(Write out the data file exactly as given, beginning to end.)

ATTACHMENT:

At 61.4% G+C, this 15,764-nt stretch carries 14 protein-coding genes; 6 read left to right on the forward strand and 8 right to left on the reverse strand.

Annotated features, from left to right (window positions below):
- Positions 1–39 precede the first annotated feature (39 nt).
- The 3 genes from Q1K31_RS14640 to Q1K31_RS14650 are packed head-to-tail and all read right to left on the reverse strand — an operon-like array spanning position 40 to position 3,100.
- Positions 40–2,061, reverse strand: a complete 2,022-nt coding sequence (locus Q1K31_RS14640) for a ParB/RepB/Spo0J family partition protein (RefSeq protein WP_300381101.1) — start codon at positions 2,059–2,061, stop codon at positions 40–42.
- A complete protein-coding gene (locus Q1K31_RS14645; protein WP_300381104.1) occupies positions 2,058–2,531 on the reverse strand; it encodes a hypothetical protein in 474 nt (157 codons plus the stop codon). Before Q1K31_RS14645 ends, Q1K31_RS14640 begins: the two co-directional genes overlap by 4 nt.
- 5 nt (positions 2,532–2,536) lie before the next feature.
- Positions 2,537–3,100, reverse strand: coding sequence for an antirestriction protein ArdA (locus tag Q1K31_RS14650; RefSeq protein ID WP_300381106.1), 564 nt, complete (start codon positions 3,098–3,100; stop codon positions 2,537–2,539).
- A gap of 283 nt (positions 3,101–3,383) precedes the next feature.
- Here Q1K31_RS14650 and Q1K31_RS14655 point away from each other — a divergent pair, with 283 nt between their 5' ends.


At 61.4% G+C, this 15,764-nt stretch carries 14 protein-coding genes; 6 read left to right on the forward strand and 8 right to left on the reverse strand.

Annotated features, from left to right (window positions below):
- Positions 1–39 precede the first annotated feature (39 nt).
- The 3 genes from Q1K31_RS14640 to Q1K31_RS14650 are packed head-to-tail and all read right to left on the reverse strand — an operon-like array spanning position 40 to position 3,100.
- Positions 40–2,061, reverse strand: a complete 2,022-nt coding sequence (locus Q1K31_RS14640) for a ParB/RepB/Spo0J family partition protein (RefSeq protein WP_300381101.1) — start codon at positions 2,059–2,061, stop codon at positions 40–42.
- A complete protein-coding gene (locus Q1K31_RS14645; protein WP_300381104.1) occupies positions 2,058–2,531 on the reverse strand; it encodes a hypothetical protein in 474 nt (157 codons plus the stop codon). Before Q1K31_RS14645 ends, Q1K31_RS14640 begins: the two co-directional genes overlap by 4 nt.
- 5 nt (positions 2,532–2,536) lie before the next feature.
- Positions 2,537–3,100, reverse strand: coding sequence for an antirestriction protein ArdA (locus tag Q1K31_RS14650; RefSeq protein ID WP_300381106.1), 564 nt, complete (start codon positions 3,098–3,100; stop codon positions 2,537–2,539).
- A gap of 283 nt (positions 3,101–3,383) precedes the next feature.
- Here Q1K31_RS14650 and Q1K31_RS14655 point away from each other — a divergent pair, with 283 nt between their 5' ends.